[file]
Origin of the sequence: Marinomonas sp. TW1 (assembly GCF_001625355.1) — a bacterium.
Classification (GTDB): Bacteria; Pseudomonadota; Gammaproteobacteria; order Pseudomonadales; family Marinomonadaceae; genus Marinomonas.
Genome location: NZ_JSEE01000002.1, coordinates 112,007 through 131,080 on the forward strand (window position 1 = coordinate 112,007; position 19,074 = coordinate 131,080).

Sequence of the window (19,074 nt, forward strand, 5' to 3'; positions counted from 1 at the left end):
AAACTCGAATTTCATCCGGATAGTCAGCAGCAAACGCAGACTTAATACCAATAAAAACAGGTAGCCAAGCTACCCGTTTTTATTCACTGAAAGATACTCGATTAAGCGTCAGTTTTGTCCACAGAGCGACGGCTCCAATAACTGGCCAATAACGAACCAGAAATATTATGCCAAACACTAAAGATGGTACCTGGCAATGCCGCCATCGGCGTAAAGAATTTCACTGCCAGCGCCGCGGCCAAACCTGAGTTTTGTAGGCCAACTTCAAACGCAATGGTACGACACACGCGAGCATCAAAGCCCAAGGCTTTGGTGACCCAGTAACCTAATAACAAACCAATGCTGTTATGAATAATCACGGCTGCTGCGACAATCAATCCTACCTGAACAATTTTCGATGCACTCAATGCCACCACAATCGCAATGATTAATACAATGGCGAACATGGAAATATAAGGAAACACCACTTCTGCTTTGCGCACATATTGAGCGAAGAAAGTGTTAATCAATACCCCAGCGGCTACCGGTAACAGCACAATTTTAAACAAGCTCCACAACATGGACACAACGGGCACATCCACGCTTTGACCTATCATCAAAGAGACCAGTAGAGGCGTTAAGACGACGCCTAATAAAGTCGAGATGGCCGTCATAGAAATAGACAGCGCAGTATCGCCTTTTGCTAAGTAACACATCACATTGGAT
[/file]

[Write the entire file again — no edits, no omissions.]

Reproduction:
Origin of the sequence: Marinomonas sp. TW1 (assembly GCF_001625355.1) — a bacterium.
Classification (GTDB): Bacteria; Pseudomonadota; Gammaproteobacteria; order Pseudomonadales; family Marinomonadaceae; genus Marinomonas.
Genome location: NZ_JSEE01000002.1, coordinates 112,007 through 131,080 on the forward strand (window position 1 = coordinate 112,007; position 19,074 = coordinate 131,080).

Sequence of the window (19,074 nt, forward strand, 5' to 3'; positions counted from 1 at the left end):
AAACTCGAATTTCATCCGGATAGTCAGCAGCAAACGCAGACTTAATACCAATAAAAACAGGTAGCCAAGCTACCCGTTTTTATTCACTGAAAGATACTCGATTAAGCGTCAGTTTTGTCCACAGAGCGACGGCTCCAATAACTGGCCAATAACGAACCAGAAATATTATGCCAAACACTAAAGATGGTACCTGGCAATGCCGCCATCGGCGTAAAGAATTTCACTGCCAGCGCCGCGGCCAAACCTGAGTTTTGTAGGCCAACTTCAAACGCAATGGTACGACACACGCGAGCATCAAAGCCCAAGGCTTTGGTGACCCAGTAACCTAATAACAAACCAATGCTGTTATGAATAATCACGGCTGCTGCGACAATCAATCCTACCTGAACAATTTTCGATGCACTCAATGCCACCACAATCGCAATGATTAATACAATGGCGAACATGGAAATATAAGGAAACACCACTTCTGCTTTGCGCACATATTGAGCGAAGAAAGTGTTAATCAATACCCCAGCGGCTACCGGTAACAGCACAATTTTAAACAAGCTCCACAACATGGACACAACGGGCACATCCACGCTTTGACCTATCATCAAAGAGACCAGTAGAGGCGTTAAGACGACGCCTAATAAAGTCGAGATGGCCGTCATAGAAATAGACAGCGCAGTATCGCCTTTTGCTAAGTAACACATCACATTGGAT